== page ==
Two major categories of types of taxes in India are:

  1. Direct Tax
  2. Indirect Tax
  3. Difference Between Direct and Indirect Taxes

Direct Tax

Those taxes whose burden cannot be shifted to others and the person who pays these to the government has to bear it are called direct taxes. In other words, a direct tax is imposed on an individual or a group of individuals, which affects them directly i.e, which they have to pay to the government directly. A direct tax can be of different types: Income Tax, Wealth Tax and Gift Tax.

Indirect Tax

An indirect tax is one in which the burden can be shifted to others. The taxpayer is not the tax bearer. The impact and incidence of indirect taxes are on different persons. An indirect tax is levied on and collected from a person who manages to pass it on to some other person or persons on whom the real burden of the tax falls. For e.g. commodity taxes or sales tax, excise duty, customs duties, etc. are indirect taxes.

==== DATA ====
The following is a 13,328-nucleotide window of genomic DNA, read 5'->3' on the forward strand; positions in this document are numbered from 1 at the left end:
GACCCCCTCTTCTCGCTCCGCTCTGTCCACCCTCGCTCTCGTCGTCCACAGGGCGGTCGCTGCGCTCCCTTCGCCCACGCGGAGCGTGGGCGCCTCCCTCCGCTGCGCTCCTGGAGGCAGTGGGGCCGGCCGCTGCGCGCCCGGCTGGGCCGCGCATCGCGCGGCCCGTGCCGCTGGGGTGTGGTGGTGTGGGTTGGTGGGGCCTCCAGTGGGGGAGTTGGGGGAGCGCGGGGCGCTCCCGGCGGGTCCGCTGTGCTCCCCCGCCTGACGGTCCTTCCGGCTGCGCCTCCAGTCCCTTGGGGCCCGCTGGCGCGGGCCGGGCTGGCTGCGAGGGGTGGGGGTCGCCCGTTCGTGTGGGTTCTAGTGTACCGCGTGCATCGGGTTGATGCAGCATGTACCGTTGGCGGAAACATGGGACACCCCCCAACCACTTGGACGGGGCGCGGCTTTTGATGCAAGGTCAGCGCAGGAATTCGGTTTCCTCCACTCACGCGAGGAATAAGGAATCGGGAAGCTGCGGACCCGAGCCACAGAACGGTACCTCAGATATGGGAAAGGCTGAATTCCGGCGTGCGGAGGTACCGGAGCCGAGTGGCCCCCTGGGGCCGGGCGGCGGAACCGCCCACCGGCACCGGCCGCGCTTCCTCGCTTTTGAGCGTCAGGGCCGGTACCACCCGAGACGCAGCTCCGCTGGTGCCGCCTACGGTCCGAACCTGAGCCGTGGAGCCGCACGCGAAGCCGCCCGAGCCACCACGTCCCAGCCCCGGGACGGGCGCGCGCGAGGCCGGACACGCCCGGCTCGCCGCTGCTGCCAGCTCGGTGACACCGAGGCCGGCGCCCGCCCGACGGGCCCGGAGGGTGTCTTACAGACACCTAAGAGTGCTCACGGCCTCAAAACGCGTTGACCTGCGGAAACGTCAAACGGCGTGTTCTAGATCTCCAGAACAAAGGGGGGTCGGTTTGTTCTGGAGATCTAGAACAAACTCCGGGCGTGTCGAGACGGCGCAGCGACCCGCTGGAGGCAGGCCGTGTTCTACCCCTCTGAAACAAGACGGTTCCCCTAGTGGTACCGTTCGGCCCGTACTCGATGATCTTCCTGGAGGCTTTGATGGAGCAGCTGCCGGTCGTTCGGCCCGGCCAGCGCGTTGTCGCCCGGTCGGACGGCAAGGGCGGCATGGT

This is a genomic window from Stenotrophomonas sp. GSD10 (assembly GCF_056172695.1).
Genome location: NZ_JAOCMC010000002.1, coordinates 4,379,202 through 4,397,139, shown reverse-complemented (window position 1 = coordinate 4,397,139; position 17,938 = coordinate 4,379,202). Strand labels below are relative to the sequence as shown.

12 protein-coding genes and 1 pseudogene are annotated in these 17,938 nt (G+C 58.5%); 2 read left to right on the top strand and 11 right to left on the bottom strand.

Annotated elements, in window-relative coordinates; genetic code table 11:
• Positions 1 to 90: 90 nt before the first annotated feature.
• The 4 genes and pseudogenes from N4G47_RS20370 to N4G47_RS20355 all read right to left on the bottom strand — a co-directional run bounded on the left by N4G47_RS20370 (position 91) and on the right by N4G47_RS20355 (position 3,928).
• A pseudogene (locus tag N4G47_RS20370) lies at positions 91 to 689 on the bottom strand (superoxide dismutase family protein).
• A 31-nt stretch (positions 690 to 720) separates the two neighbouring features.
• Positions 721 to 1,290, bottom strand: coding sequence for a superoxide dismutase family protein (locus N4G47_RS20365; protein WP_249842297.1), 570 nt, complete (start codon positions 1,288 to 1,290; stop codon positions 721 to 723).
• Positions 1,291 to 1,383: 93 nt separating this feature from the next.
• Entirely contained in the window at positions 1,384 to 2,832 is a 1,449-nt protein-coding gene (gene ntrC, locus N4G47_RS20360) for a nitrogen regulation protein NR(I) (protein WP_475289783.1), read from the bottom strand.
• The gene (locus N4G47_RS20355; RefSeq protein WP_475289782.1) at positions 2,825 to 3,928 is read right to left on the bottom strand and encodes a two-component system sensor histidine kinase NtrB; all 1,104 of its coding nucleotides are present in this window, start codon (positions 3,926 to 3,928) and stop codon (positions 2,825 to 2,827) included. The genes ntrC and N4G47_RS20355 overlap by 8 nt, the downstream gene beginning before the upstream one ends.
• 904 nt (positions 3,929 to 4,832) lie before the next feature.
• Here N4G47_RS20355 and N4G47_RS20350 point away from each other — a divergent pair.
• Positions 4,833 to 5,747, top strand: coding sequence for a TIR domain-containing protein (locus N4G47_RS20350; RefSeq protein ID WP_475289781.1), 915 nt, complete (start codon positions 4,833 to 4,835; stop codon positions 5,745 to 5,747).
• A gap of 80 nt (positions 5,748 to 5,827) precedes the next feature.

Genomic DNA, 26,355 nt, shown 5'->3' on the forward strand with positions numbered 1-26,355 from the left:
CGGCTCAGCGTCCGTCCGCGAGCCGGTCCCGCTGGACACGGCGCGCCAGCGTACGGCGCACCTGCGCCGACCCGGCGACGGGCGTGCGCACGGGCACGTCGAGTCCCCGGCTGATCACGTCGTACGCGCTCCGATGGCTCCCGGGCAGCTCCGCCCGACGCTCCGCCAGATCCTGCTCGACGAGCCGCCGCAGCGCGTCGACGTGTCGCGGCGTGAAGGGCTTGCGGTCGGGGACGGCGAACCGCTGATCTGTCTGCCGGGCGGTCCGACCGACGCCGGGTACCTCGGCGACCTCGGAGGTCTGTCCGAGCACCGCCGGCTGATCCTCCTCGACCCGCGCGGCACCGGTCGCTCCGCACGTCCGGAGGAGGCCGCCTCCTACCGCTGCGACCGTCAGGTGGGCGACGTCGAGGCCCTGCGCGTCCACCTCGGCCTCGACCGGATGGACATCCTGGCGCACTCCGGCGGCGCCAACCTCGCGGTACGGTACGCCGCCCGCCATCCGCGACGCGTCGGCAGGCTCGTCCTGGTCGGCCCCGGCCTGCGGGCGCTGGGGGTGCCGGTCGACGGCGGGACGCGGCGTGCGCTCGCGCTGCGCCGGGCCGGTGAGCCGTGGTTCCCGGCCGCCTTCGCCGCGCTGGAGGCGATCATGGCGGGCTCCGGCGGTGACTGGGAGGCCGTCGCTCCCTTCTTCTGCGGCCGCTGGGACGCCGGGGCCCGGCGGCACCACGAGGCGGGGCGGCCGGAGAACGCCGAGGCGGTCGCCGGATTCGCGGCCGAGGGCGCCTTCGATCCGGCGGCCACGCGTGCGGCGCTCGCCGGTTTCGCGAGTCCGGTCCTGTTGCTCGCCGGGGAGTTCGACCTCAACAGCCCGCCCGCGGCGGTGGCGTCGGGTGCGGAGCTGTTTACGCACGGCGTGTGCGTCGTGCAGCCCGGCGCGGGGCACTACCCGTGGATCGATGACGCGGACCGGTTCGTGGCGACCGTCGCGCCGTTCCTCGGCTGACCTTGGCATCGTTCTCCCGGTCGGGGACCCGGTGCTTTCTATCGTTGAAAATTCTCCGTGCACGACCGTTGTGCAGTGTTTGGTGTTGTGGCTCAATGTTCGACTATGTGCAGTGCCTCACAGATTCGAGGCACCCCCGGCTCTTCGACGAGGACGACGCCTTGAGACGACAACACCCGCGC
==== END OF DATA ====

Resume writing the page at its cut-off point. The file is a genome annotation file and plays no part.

Difference Between Direct and Indirect Taxes

Direct TaxIndirect Tax
Payer of tax and sufferer of tax one and same (i.e. impact and incidence on the same person).The Payer of tax is not the sufferer of tax whereas the sufferer of tax is not paying directly to the Government (i.e. impact on one head and incidence on the other head).
Income-based taxes.Income-based taxes.
The rate of taxes is different from person to person.The rate of duties is not different from person to person.
Entire revenue goes to the Central Government of India.Revenue source to Central Government of India as well as State Governments.
The Central Board of Direct Taxes (CBDT) is an important part of the Department of Revenue, Ministry of Finance (India). It plays a vital role in planning & implementing direct taxes policy in India. It also monitors direct taxes law followed by Income Tax Departments.The Central Board of Excise and Customs (CBE&C) is an important part of the Department of Revenue, Ministry of Finance (India). It plays a vital role in planning & implementing indirect taxes policy in India. It also monitors indirect taxes law followed by Excise and Customs Departments.
Difference Between Direct and Indirect Taxes